There are men who do the killing and then there are the men with the real power—the ones who order the kill. As far as espionage movies go, Robert DeNiro’s sophomore directorial effort “The Good Shepherd” probably gets closer to what it is really like in the shadowy business of state secrets than many other movies do. It can’t really all be hot babes and high-tech gadgetry al the time, can it Mr. Bond?
A sprawling two-hour and forty minute epic that moves at a slow pace, “The Good Shepherd” is nevertheless swamped in fascinating detail. Being realistic may be to its detriment in the ‘action’ department, but the Central Intelligence Agency probably is run by secretive, emotionally detached men in suits who do a lot of scheming and talking. In that respect, the film’s perceived accuracy helps give it some hefty dramatic weight.
A studied look at the birth of the CIA, it traces the life of powerful operative Edward Wilson. Although Wilson never existed, the character (as played by a taciturn Matt Damon) is a composite of several actual people. As the film opens, it is 1961 and Wilson is riding the bus like every other businessman going to work. Nobody would suspect that one of the architects of the failed Bay of Pigs invasion of Cuba was among them. Nor would they expect that this inconspicuous little man was once an idealistic young poetry student.
“The Good Shepherd” establishes this dull and serious man, along with a mystery concerning an unidentifiable photograph and audio tape that’s been left under Wilson’s door. DeNiro and screenwriter Eric Roth then periodically flashback to Wilson’s younger years to show how he’s become the shell of a man that sits before us. There is a glut of background information to cover in both stories, so rooting them in mysteries gives the audience a sense of suspense, even when the story takes one of its many detours.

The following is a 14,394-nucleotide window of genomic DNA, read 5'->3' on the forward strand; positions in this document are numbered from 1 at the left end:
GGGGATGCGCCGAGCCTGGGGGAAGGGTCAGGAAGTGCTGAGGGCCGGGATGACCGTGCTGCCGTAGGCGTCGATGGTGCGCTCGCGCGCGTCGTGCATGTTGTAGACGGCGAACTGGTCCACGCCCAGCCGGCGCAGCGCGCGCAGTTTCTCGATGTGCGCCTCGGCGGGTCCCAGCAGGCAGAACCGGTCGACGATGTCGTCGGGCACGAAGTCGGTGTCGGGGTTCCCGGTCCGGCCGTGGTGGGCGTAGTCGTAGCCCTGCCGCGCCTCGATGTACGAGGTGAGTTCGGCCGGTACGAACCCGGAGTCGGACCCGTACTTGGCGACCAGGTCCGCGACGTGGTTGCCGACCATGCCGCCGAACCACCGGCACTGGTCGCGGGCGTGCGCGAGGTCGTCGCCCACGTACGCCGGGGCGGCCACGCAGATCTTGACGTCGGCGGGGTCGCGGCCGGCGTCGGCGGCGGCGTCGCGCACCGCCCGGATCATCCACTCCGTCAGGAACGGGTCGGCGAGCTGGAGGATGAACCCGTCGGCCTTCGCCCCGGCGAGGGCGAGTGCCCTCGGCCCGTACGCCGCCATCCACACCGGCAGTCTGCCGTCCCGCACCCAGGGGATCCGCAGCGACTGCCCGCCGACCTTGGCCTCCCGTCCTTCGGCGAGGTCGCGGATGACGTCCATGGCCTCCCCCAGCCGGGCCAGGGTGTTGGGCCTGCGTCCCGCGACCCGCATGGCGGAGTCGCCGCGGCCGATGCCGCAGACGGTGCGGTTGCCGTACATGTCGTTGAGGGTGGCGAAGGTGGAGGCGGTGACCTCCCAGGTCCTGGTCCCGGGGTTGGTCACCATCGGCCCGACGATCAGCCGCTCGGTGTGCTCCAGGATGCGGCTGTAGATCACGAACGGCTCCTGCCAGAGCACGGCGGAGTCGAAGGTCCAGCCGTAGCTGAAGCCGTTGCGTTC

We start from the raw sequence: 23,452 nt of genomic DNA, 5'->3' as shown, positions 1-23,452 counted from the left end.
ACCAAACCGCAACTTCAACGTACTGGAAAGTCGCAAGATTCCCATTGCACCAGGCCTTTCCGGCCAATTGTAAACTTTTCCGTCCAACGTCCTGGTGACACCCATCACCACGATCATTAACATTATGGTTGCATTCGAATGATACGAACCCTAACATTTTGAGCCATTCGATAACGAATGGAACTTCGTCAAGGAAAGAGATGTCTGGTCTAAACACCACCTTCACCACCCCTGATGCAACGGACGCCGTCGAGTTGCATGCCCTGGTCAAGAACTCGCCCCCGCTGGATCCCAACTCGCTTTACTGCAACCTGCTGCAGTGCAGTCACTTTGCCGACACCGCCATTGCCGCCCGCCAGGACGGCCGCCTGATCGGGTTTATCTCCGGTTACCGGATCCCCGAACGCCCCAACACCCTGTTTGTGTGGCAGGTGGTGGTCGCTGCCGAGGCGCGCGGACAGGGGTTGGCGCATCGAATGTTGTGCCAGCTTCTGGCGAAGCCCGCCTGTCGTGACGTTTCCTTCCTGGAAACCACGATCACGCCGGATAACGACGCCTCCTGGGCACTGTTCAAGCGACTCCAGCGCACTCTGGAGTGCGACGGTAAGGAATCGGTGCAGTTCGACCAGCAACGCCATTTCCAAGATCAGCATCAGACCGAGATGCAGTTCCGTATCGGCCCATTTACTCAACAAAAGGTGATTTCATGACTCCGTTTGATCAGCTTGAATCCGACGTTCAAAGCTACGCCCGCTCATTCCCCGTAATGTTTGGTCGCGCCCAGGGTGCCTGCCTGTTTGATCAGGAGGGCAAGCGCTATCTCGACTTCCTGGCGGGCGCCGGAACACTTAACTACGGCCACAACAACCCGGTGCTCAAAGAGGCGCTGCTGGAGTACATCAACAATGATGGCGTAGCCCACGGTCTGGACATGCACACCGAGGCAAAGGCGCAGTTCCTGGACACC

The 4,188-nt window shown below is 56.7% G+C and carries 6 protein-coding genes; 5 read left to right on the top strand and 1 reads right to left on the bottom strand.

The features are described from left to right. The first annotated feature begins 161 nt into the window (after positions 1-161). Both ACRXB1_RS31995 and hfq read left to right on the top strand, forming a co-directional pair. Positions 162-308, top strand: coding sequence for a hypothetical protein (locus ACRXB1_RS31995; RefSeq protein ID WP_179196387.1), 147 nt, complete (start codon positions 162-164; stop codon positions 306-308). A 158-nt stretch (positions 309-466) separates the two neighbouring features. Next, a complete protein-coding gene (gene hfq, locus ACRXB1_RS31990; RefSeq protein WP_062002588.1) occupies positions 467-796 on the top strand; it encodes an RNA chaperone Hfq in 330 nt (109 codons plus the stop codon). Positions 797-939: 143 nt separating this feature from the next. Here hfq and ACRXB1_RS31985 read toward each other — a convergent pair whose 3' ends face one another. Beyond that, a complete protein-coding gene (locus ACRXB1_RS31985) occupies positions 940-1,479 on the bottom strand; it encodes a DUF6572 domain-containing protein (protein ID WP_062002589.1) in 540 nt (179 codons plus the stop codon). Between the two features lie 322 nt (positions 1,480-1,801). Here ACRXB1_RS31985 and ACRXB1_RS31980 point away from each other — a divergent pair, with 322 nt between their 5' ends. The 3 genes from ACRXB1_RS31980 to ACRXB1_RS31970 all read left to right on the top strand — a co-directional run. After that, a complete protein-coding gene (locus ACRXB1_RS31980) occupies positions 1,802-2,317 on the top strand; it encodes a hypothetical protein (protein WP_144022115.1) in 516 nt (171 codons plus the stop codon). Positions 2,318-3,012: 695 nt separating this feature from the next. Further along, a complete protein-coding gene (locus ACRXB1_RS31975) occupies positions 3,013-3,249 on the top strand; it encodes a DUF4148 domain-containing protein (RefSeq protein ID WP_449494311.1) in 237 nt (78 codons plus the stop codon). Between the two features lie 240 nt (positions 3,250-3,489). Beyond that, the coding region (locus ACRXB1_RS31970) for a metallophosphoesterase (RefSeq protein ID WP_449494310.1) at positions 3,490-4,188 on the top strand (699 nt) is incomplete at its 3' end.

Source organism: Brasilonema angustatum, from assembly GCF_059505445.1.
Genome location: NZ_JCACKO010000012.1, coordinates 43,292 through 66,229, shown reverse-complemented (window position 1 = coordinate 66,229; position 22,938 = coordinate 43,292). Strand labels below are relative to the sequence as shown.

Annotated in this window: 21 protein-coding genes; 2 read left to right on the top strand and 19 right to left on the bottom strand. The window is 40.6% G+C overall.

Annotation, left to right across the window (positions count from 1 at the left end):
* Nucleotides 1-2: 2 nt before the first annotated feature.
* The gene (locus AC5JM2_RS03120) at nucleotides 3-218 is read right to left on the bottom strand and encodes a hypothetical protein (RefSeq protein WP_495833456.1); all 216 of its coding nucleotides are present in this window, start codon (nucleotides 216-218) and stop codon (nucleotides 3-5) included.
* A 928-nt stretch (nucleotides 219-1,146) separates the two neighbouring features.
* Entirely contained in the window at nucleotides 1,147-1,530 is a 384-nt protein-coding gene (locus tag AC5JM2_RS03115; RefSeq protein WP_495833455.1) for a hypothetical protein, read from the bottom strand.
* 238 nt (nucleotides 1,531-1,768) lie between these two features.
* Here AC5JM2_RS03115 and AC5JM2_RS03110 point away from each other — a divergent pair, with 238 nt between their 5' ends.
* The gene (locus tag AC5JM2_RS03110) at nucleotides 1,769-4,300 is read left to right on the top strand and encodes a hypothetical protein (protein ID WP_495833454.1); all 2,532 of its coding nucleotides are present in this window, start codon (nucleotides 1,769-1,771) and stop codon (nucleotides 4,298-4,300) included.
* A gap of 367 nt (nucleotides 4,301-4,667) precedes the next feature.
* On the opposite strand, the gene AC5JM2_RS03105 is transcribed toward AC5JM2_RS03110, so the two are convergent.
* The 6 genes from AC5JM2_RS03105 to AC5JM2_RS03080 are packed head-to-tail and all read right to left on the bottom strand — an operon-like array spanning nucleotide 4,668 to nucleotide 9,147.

It turns out Wilson’s life has always included secrets. He comes from a privileged but tainted background, since his father committed suicide when he was a young boy. He swipes Dad’s final note without telling anyone that it existed, and keeps it hidden—and sealed. At Yale, Wilson becomes a member of the notorious real-life secret society Skull and Bones (to whom John Kerry and both Bush presidents are purportedly members of). What an exclusive little club it is that holds such massive power, and Wilson is one of the many men who were plucked right out of college for a powerful position.
On his wedding day, Wilson accepts a job overseas with WWII’s Office of Strategic Strategies, effectively ending a relationship with his wife and son before it ever gets started. What good is nationalism when it costs you your entire life? A high premium is placed on loyalty by his fellow operatives, but in practice Wilson finds that notion to be idealistic as well. When other agents get themselves into sticky affairs or prove too dangerous for their own good, they are dispatched like just another enemy combatant.
DeNiro draws the parallel between this personal breach of trust that Wilson perceives within the organization and the perpetuation of the Cold War. Since nobody can be trusted, paranoia becomes a way of life for him. The film suggests that this paranoia is a direct product of the agency’s methods, and is as responsible for existing tensions between the U.S. and the Soviets as any political issue. Wilson is an agitator, pursuing leads with great enthusiasm in a high stakes game played by important men.
Damon is fantastic, giving Wilson a selfless sympathy even when he’s cheating on his wife (played by a woefully underused Angelina Jolie). Playing an inward, subdued man over a span of at least 30 years is no small task. Damon’s slow realization of his family’s seemingly endless cycle of unhappiness is heartbreaking, even if we are way ahead of him. Sometimes, I suppose, it takes a lifetime to kick the idealism out of someone completely.